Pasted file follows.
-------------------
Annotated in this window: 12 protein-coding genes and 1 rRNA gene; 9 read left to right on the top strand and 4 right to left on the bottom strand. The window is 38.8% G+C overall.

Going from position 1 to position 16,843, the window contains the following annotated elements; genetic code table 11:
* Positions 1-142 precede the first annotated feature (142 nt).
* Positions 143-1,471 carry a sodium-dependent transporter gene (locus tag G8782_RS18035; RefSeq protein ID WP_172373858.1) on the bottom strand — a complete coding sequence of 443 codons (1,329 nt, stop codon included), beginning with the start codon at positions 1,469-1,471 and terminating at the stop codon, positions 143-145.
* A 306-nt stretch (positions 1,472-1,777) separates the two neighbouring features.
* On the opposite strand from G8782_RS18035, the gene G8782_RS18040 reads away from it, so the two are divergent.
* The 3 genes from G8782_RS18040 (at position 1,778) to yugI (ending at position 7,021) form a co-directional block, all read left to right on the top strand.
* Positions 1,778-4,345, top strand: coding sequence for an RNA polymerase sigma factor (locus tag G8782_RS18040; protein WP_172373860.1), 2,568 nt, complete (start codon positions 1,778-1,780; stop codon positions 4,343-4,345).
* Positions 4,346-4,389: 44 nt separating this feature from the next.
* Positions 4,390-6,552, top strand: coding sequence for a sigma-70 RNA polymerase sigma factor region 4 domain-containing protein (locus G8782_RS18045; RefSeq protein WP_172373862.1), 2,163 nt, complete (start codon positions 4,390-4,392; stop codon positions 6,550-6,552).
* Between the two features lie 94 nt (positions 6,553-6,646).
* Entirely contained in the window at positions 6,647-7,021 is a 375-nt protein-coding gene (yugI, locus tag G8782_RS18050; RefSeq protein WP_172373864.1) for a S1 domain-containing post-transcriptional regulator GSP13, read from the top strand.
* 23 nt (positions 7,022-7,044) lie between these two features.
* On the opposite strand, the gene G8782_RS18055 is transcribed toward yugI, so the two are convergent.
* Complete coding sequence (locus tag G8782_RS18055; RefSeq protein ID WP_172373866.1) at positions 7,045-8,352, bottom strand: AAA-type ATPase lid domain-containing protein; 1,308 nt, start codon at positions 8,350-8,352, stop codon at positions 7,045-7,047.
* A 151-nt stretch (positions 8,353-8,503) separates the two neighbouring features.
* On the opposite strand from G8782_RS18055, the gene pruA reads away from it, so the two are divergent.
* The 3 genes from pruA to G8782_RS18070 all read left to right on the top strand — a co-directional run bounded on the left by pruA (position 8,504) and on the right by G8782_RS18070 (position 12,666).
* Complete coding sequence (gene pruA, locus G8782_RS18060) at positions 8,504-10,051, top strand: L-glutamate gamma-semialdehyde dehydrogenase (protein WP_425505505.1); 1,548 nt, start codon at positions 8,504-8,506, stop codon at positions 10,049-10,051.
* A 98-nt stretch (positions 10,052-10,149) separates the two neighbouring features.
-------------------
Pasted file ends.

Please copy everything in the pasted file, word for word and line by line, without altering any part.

Annotated in this window: 12 protein-coding genes and 1 rRNA gene; 9 read left to right on the top strand and 4 right to left on the bottom strand. The window is 38.8% G+C overall.

Going from position 1 to position 16,843, the window contains the following annotated elements; genetic code table 11:
* Positions 1-142 precede the first annotated feature (142 nt).
* Positions 143-1,471 carry a sodium-dependent transporter gene (locus tag G8782_RS18035; RefSeq protein ID WP_172373858.1) on the bottom strand — a complete coding sequence of 443 codons (1,329 nt, stop codon included), beginning with the start codon at positions 1,469-1,471 and terminating at the stop codon, positions 143-145.
* A 306-nt stretch (positions 1,472-1,777) separates the two neighbouring features.
* On the opposite strand from G8782_RS18035, the gene G8782_RS18040 reads away from it, so the two are divergent.
* The 3 genes from G8782_RS18040 (at position 1,778) to yugI (ending at position 7,021) form a co-directional block, all read left to right on the top strand.
* Positions 1,778-4,345, top strand: coding sequence for an RNA polymerase sigma factor (locus tag G8782_RS18040; protein WP_172373860.1), 2,568 nt, complete (start codon positions 1,778-1,780; stop codon positions 4,343-4,345).
* Positions 4,346-4,389: 44 nt separating this feature from the next.
* Positions 4,390-6,552, top strand: coding sequence for a sigma-70 RNA polymerase sigma factor region 4 domain-containing protein (locus G8782_RS18045; RefSeq protein WP_172373862.1), 2,163 nt, complete (start codon positions 4,390-4,392; stop codon positions 6,550-6,552).
* Between the two features lie 94 nt (positions 6,553-6,646).
* Entirely contained in the window at positions 6,647-7,021 is a 375-nt protein-coding gene (yugI, locus tag G8782_RS18050; RefSeq protein WP_172373864.1) for a S1 domain-containing post-transcriptional regulator GSP13, read from the top strand.
* 23 nt (positions 7,022-7,044) lie between these two features.
* On the opposite strand, the gene G8782_RS18055 is transcribed toward yugI, so the two are convergent.
* Complete coding sequence (locus tag G8782_RS18055; RefSeq protein ID WP_172373866.1) at positions 7,045-8,352, bottom strand: AAA-type ATPase lid domain-containing protein; 1,308 nt, start codon at positions 8,350-8,352, stop codon at positions 7,045-7,047.
* A 151-nt stretch (positions 8,353-8,503) separates the two neighbouring features.
* On the opposite strand from G8782_RS18055, the gene pruA reads away from it, so the two are divergent.
* The 3 genes from pruA to G8782_RS18070 all read left to right on the top strand — a co-directional run bounded on the left by pruA (position 8,504) and on the right by G8782_RS18070 (position 12,666).
* Complete coding sequence (gene pruA, locus G8782_RS18060) at positions 8,504-10,051, top strand: L-glutamate gamma-semialdehyde dehydrogenase (protein WP_425505505.1); 1,548 nt, start codon at positions 8,504-8,506, stop codon at positions 10,049-10,051.
* A 98-nt stretch (positions 10,052-10,149) separates the two neighbouring features.